Tuesday, May 3rd: Blueberry pie! No, not really.

Wednesday, May 4th: Hirai sends an eight-page response to Congress.

According to Reuters, Sony's aforementioned retained firms include teams from Data Forte, Guidance Software, and Robert Half International subsidiary Protiviti. It's also hired the law firm Baker & McKenzie to help with the investigation.

Sony Online Entertainment

On April 28th, representatives for Sony Online Entertainment — the group behind DC Universe Online and other MMOs — took to the forums to say, "We have been conducting a thorough investigation and, to the best of our knowledge, no customer personal information got out to any unauthorized person or persons." As we now know, that's not quite the case.

According to the letter, on the afternoon of May 1st, Sony learned about the SOE intrusion by merit of the current investigation. As I've reported before, the information compromised includes 24.6 million SOE accounts (US and international), 12,700 non-US credit cards, and 10,700 direct deposit record (read: bank information) from customers in Austria, Germany, Netherlands and Spain.

Was Anonymous duped?

Sony doesn't get specific as to when the attack first took place with SOE (we heard April 16th and 17th in a press release earlier this week), but it does make a point to mention, "it also discovered that the intruders had planted a file on one of those servers named 'Anonymous' with the words 'We are Legion.'" Sony goes on to explain the "coordinated denial of service attack" instigated by Anonymous. The company is pretty clear here in saying "one or more cyber criminals gained access to PlayStation Network servers at or around the same time" of the attacks.

The letter says SNEA likely didn't immediately detect the intrusion for several reasons, including the sophistication of the attack and how they hackers exploited a system software vulnerability. It then goes on — and this is where it gets juicy — to suggest the concurrent DDoS attack was possibly an intentional distraction to keep the security teams pre-occupied. I want to quote Sony directly here, because it's a zinger:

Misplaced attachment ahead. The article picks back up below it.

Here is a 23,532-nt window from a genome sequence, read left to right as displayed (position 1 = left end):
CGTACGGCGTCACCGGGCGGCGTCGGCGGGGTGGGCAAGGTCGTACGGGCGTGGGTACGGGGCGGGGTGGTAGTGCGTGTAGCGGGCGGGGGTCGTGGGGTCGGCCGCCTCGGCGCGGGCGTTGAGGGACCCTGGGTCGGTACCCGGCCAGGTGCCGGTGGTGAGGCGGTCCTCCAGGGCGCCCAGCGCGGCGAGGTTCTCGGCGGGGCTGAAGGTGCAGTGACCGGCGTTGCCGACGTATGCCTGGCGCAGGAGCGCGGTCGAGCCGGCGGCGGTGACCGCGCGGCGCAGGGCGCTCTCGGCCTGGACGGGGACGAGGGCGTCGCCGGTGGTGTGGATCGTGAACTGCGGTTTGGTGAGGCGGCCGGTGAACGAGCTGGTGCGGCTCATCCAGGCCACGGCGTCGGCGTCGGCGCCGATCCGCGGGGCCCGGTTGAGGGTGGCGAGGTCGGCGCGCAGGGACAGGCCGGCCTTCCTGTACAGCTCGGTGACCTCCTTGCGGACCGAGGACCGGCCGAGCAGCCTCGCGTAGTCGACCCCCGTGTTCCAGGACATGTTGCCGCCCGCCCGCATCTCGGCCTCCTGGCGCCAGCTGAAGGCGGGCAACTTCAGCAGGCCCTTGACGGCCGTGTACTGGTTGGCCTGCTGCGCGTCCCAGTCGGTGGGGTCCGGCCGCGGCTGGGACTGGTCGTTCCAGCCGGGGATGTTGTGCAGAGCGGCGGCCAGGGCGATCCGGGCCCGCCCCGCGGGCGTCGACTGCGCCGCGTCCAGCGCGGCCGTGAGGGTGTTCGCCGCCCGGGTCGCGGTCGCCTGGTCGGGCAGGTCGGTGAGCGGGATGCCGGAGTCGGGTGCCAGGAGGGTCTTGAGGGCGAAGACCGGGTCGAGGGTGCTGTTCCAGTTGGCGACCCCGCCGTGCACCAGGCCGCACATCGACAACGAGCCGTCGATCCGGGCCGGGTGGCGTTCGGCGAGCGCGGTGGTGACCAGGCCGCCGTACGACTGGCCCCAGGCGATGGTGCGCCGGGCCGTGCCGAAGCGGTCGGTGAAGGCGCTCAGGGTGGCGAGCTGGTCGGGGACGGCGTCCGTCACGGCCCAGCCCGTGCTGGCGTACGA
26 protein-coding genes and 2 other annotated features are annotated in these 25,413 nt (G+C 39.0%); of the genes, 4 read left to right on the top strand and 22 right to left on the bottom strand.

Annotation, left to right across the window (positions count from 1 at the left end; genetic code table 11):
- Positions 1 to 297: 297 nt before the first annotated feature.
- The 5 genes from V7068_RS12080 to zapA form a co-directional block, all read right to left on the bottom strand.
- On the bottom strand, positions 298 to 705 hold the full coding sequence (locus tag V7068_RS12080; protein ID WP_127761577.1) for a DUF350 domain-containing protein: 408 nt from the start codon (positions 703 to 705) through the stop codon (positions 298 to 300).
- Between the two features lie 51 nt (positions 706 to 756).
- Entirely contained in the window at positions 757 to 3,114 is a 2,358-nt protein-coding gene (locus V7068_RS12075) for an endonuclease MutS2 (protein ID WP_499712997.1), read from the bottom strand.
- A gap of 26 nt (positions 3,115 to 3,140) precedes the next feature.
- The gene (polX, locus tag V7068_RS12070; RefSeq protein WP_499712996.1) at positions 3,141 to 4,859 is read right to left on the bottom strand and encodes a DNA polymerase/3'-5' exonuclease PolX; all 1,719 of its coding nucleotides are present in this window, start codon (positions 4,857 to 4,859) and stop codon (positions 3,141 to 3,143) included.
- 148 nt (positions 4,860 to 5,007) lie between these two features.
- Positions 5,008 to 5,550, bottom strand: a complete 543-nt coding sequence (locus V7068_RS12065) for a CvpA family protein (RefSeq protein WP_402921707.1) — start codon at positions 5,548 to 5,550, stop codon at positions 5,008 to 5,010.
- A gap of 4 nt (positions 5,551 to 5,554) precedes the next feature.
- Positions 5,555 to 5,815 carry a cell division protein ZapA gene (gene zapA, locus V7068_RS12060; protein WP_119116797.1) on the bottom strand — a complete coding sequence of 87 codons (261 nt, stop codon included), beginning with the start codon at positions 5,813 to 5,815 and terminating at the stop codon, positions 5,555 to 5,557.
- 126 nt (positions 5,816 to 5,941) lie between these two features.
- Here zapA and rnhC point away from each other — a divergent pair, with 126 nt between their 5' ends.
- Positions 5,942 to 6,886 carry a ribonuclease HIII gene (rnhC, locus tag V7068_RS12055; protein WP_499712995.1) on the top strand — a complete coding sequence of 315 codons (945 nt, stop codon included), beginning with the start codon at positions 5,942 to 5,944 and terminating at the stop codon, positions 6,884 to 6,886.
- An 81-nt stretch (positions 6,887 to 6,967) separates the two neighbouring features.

"Whether those who participated in the denial of services attacks were conspirators or whether they were simply duped into providing cover for a very clever thief, we may never know. In any case, those who participated in the denial of service attacks should understand that — whether they knew it or not — they were aiding in a well planned, well executed, large-scale theft that left not only Sony a victim, but also Sony's many customers around the world."

So, is Anonymous being accused? Not really — Sony's pretty clear later that they haven't yet identified who's responsible — but it's quite upfront in saying the famed hacking group might've been hoodwinked into doing someone else's dirty work. Anonymous' attack is nothing if not predictable given Sony's lawsuit against PS3 hacker Geohot.

It's worth noting that by April 16th — when SOE claims the intrusion took place — Anonymous had called off its DDoS altogether and moved on to a real-life Sony protest.

12.3 million credit cards — but so far, so good

The good news, if there is any to take from this, is that so far no major credit card companies are reporting any increase in the number of fraudulent credit card transactions as a result of the attack. Still, as of this letter the company hasn't been able to "conclude with certainty through the forensic analysis done to date" that credit card information wasn't extracted. As for just how many cards were in the system, Sony says 12.3 million million account holders had CC information on file, 5.6 million of that from the US (both active and expired cards). That's just under 16 percent of the entire 77 million accounts compromised.

What's left, what's missing

The rest of the letter covers pretty much what we've already heard over the past week, including the expedited move from the San Diego data center to a new location with enhanced security and the "Welcome Back" program gifting extra PlayStation Plus / Qriocity days and other, yet-to-be-announced gifts.

So, why did it take so long for Sony to come clean on the breach? The original letter from Congress asks the company directly. In response, Sony claims it wasn't until April 25th, six days into the shutdown of PSN, that it knew the scope of the breach. It first mentioned "external intrusion" on April 23rd, and then went into detail on the matter April 26th. In the letter, the company maintains that "announcing partial or tentative information to consumers could cause confusion and lead them to take unnecessary actions if the information was not fully corroborated by forensic evidence." Translation: it's a silly non-answer dragged out over two pages of information on the timeline itself and talk of state statues with "conflicting or inconsistent requirements." But after all this, it's probably the best non-answer we'll get. Read it for yourself: